but possessing the beauty of utility by imposing on the spectator, and
appearing to be of use, blind windows for example: the third kind is,
where the thing is in itself beautiful, and also takes on the
appearance of use; the case of a pilaster. With respect to the second,
it is an egregious blunder, to contrive the ornament so as to make it
appear useless. If a blind window therefore be necessary for regularity,
it ought to be so disguised, as not to be distinguished from the real
windows. If it appear to be a blind window, it is disgustful, as a vain
attempt to supply the want of invention. It shows the irregularity in a
stronger light; by signifying that a window ought to be there in point
of regularity, but that the architect had not skill sufficient to
connect external regularity with internal convenience.

From ornaments in general, we descend to a pillar, the chief ornament in
great buildings. The destination of a pillar is to support, really or in
appearance, another part termed _the architrave_. With respect to the
form of this ornament, I observe, that a circle is a more agreeable
figure than a square, a globe than a cube, and a cylinder than a
parallelopipedon. This last, in the language of architecture, is saying,
that a column is a more agreeable figure than a pilaster. For that
reason, it ought to be preferred, all other circumstances being equal.
Another reason concurs, that a column annexed to a wall, which is a
plain surface, makes a greater variety than a pilaster. There is an
additional reason for rejecting pilasters in the external front of a
building, arising from a principle unfolded above[91], _viz._ a
remarkable tendency in the mind of man, to advance every thing to its
perfection as well as to its final issue. If I see a thing obscurely in
a dim light, and by disjointed parts, my curiosity is roused, and
prompts me, out of the disjointed parts to compose an entire whole. I
suppose it to be, for example, a horse. My eye-sight being obedient to
this conjecture, I immediately perceive a horse, almost as distinctly as
in day-light. This principle is applicable to the case in hand. The most
superb front, at a great distance, appears a plain surface: approaching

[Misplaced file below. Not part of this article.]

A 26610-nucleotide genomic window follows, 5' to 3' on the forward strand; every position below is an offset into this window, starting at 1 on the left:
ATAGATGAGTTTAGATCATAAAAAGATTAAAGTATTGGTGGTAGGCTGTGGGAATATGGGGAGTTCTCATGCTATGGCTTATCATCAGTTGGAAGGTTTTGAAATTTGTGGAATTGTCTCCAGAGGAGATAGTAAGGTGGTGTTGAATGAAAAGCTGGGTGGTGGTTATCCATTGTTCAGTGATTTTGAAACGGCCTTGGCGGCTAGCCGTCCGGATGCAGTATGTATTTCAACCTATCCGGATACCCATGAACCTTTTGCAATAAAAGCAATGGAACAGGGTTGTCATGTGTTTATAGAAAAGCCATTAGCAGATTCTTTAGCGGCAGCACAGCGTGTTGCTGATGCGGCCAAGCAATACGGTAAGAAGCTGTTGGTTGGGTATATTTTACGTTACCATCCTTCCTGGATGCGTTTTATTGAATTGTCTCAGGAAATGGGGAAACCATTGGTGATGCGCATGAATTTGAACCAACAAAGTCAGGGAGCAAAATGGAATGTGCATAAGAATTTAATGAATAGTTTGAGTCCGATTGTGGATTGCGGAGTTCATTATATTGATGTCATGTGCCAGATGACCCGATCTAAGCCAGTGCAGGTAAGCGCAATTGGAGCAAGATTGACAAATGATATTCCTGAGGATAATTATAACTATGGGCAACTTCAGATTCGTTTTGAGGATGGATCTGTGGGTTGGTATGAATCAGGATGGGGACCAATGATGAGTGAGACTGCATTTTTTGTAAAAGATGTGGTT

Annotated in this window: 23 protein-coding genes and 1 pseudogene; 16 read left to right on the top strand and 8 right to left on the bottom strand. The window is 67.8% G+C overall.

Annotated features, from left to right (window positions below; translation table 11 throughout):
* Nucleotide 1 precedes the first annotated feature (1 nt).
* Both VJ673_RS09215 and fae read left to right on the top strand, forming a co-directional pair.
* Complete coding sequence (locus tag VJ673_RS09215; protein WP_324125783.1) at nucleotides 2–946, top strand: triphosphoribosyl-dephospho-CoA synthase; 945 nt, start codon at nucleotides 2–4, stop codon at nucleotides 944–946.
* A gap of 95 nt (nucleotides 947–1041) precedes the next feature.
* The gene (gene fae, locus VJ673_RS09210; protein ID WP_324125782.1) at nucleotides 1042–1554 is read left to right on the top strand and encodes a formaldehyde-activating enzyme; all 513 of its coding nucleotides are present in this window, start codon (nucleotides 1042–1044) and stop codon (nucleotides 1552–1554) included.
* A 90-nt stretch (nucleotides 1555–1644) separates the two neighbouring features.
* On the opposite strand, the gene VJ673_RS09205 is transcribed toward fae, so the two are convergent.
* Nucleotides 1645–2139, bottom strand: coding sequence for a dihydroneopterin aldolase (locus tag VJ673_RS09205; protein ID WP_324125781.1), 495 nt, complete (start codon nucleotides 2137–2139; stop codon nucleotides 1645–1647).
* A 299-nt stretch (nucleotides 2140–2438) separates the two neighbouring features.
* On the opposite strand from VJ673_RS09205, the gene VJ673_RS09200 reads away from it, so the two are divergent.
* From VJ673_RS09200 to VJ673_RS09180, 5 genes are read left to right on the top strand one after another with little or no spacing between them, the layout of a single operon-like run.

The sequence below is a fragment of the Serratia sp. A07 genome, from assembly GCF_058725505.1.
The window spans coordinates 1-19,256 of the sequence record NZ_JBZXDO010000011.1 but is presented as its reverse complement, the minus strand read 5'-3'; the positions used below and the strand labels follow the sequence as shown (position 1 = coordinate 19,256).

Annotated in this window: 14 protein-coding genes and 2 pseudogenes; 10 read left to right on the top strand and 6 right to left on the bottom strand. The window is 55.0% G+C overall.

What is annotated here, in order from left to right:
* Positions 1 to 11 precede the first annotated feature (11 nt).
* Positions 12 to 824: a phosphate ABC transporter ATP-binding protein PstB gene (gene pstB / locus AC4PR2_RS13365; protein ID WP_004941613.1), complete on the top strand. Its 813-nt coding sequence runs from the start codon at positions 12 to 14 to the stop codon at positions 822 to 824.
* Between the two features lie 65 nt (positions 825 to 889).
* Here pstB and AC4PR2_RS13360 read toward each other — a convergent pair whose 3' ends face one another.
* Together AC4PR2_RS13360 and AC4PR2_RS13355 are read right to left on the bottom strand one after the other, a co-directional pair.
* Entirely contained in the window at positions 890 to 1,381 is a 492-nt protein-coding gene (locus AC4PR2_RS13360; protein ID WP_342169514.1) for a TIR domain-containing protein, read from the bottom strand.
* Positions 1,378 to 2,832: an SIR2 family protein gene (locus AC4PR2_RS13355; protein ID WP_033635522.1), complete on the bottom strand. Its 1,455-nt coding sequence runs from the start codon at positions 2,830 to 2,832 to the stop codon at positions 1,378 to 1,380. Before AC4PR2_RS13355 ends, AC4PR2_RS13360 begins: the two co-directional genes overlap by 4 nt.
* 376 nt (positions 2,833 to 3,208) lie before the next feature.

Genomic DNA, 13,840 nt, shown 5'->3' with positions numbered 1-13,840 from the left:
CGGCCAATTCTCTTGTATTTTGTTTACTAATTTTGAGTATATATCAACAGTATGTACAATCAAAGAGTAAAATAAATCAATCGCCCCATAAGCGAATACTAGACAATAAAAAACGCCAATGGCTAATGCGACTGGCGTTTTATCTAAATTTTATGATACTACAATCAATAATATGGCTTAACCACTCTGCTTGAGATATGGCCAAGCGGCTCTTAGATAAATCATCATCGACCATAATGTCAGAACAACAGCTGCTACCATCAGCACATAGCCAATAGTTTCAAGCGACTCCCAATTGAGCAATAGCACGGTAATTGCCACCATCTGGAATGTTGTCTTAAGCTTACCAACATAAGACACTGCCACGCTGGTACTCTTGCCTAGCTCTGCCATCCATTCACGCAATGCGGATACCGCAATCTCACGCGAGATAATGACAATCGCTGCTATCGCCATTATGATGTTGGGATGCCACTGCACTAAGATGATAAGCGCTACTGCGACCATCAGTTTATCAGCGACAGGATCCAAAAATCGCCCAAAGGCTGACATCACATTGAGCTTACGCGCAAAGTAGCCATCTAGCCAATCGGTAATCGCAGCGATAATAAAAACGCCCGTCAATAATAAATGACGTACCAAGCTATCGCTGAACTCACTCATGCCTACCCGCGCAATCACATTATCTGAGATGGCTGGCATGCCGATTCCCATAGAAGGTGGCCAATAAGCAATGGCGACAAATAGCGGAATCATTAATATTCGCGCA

gradually, we begin to perceive inequalities: these inequalities,
advancing a few steps more, take on the appearance of pillars; but
whether round or square, we are uncertain: our curiosity anticipating
our progress, cannot rest in suspense: we naturally suppose the most
complete pillar, or that which is the most agreeable to the eye; and we
immediately perceive, or seem to perceive, a number of columns: if upon
a near approach we find pilasters only, the disappointment makes these
pilasters appear disagreeable; when abstracted from that circumstance,
they would only have appeared somewhat less agreeable. But as this
deception cannot happen in the inner front inclosing a court, I see no
reason for excluding pilasters there, when there is any reason for
preferring them before columns.

With respect now to the parts of a column, a bare uniform cylinder
without base or capital, appears naked and scarce agreeable: it ought
therefore to have some finishing at the top and at the bottom. Hence the
three chief parts of a column, the shaft, the base, and the capital.
Nature undoubtedly requires a certain proportion among these parts, but
not limited within precise bounds. I suspect that the proportions in
use have been influenced in some degree by the human figure; the capital
being conceived as the head, the base as the feet. With respect to the
base indeed, the principle of utility interposes to vary it from the
human figure: the base must be so proportioned to the whole, as to give
the column the appearance of stability.

In architecture as well as in gardening, contradictory expressions ought